Editor: James W. Patterson, MD. Pattern Recognition Series editors: Kevin O. Leslie, MD and Mark R. Wick, MD.
Publisher: Elsevier Saunders – 740 pages
Book Review by: Nano Khilnani

This large (11” x 9”) book enables you the student, resident or practitioner in skin pathology to identify different skin conditions, ranging from simple scratches to tumors.

Tumors, defined simply, are abnormal benign or malignant new growths of tissue that possesses no physiological function and arise from uncontrolled (usually rapid) cellular proliferation. Neoplasia – the process of tumor formation – is a term you will encounter frequently in this text.

This book is a volume in the Pattern Recognition Series. The pattern-based approach to diagnosis of disease, disorder, or abnormality used in this book has identified eight different patterns of skin disease. The 28 chapters contained in this volume are classified according to each pattern which is identified by its own distinct color. The chapters are color coded according to the following eight classifications, with a summary found on three pages from xvii to xix.

  • Nearly normal skin including polypoid or pedunculated skin
  • Epidermocentric change
  • Adnexocentric change
  • Cystic change
  • Bullous and pustular dermosis
  • Dermocentric change (noninflammatory, or with minor inflammatory component)
  • Dermocentric change (inflammatory or neoplastic with relationship to, or derivation from inflammatory elements
  • Panniculocentric change

On these pages you will find boxes of different colors with the pattern on the left side and a list of the various diseases on the right. It is an easier way to diagnose and learn about characteristics of particular diseases when you classify them through this pattern-based approach.

Following these three pages with simple lists of diseases in each pattern, you will find on 18 more pages – from xx to xxxvii – detailed descriptions of each pattern of disease in the form of “elements of the pattern” on the left pages. And on the right pages, you will find diseases listed from top to bottom. And from left to right, you will find “additional findings,” “diagnostic considerations” and “chapter-page number.”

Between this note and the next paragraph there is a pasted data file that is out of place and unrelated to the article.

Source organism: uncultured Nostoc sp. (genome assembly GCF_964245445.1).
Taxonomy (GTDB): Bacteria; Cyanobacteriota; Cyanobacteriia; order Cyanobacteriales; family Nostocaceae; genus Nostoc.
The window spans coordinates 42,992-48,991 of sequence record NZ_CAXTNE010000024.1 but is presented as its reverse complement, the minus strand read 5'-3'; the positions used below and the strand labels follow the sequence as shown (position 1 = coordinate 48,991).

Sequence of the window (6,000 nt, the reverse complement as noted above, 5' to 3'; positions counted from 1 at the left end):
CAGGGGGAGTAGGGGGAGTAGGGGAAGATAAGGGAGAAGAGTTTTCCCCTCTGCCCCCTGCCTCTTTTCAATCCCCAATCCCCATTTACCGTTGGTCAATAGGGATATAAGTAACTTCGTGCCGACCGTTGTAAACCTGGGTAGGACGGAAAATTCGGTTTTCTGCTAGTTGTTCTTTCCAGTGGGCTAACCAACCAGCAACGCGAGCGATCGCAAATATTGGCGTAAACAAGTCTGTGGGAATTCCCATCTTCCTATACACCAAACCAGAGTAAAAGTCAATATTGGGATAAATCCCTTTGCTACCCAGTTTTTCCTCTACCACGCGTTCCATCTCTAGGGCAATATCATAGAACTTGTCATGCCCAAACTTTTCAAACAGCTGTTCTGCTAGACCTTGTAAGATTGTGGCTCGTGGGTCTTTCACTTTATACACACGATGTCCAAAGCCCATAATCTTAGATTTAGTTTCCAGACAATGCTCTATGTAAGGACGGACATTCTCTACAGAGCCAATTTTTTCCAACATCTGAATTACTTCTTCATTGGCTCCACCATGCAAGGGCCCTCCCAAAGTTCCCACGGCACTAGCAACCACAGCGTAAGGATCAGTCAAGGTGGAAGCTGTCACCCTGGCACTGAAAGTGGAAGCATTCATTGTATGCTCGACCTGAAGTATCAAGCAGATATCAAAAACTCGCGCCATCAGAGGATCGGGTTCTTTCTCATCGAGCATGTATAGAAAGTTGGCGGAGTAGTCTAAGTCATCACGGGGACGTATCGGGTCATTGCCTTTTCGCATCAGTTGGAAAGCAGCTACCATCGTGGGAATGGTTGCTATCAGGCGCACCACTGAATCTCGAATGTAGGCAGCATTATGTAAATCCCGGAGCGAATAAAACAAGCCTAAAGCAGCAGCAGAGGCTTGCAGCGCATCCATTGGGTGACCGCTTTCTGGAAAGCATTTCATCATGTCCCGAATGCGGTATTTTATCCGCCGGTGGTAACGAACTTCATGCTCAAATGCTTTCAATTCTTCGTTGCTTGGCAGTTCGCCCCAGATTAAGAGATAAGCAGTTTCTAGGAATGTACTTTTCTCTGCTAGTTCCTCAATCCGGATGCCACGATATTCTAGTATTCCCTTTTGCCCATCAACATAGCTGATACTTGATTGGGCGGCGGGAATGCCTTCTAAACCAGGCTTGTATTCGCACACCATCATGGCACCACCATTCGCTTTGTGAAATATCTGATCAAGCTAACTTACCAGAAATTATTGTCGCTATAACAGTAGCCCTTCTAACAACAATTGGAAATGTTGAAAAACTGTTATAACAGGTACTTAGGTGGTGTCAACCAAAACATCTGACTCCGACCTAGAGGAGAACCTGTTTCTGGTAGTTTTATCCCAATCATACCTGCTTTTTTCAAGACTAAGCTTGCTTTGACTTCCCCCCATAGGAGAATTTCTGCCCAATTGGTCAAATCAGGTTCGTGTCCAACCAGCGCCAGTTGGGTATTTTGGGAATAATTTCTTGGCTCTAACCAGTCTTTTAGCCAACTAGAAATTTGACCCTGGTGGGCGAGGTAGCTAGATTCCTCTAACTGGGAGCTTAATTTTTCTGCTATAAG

This systematic color-coded presentation of information is very helpful to effective learning, considering that there are many types of skin diseases and numerous variations in each type.

This book is deigned to benefit you in several important ways. Through it you will be able to:

  • Identify challenging types of skin cancer, including cutaneous lymphomas and melanocytic lesions, as well as non-neoplastic diseases such as panniculitis; drug eruptions, including reactions to newer chemotherapeutic agents; infectious diseases; and many more, with the only dermatopathology reference that uses a pattern recognition approach.
  • Progress logically from the histologic .pattern, through the appropriate workup, around the pitfalls, to the best diagnosis.
  • Compare your clinical findings to more than 1,400 full-color, high quality photos that capture the characteristic presentation of a full range of dermatopathology patterns.

The coverage of this book is extensive. Its 28 chapters provide information on eight different patterns of skin ailments, as mentioned above. Five of them are based on anatomic location, and the other three are histological abnormalities: nearly normal skin, cystic change, and bullous / pustular dermatosis.

Providing hundreds of images, the reader is able to clearly see distinct differences between one disease and another as well as variations among diseases within a category.

Topics are listed at the beginning of each chapter followed by elucidations on each topic, aided by numerous illustrations that help you understand the material.

Due to the efforts of Dr. Patterson and contributors named below, this is an outstanding, extensive, and well-organized book on skin pathology made more valuable with its thorough use of the pattern-recognition diagnostic approach.

James W. Patterson, MD is Professor of Pathology and Dermatology, and Director of Dermatopathology at the University of Virginia Health System in Charlottesville, Virginia.


Smitha S.Kuppalli, MD is Chief Resident in the Department of Dermatology at the University of Virginia School of Medicine in Charlottesville, Virginia.

Michael Marchetti, MD is Chief Resident in the Department of Dermatology at the University of Virginia School of Medicine in Charlottesville, Virginia.

Mark R. Wick, MD is Professor of Pathology in the Division of Surgical Pathology at the University of Virginia Medical Center in Charlottesville, Virginia.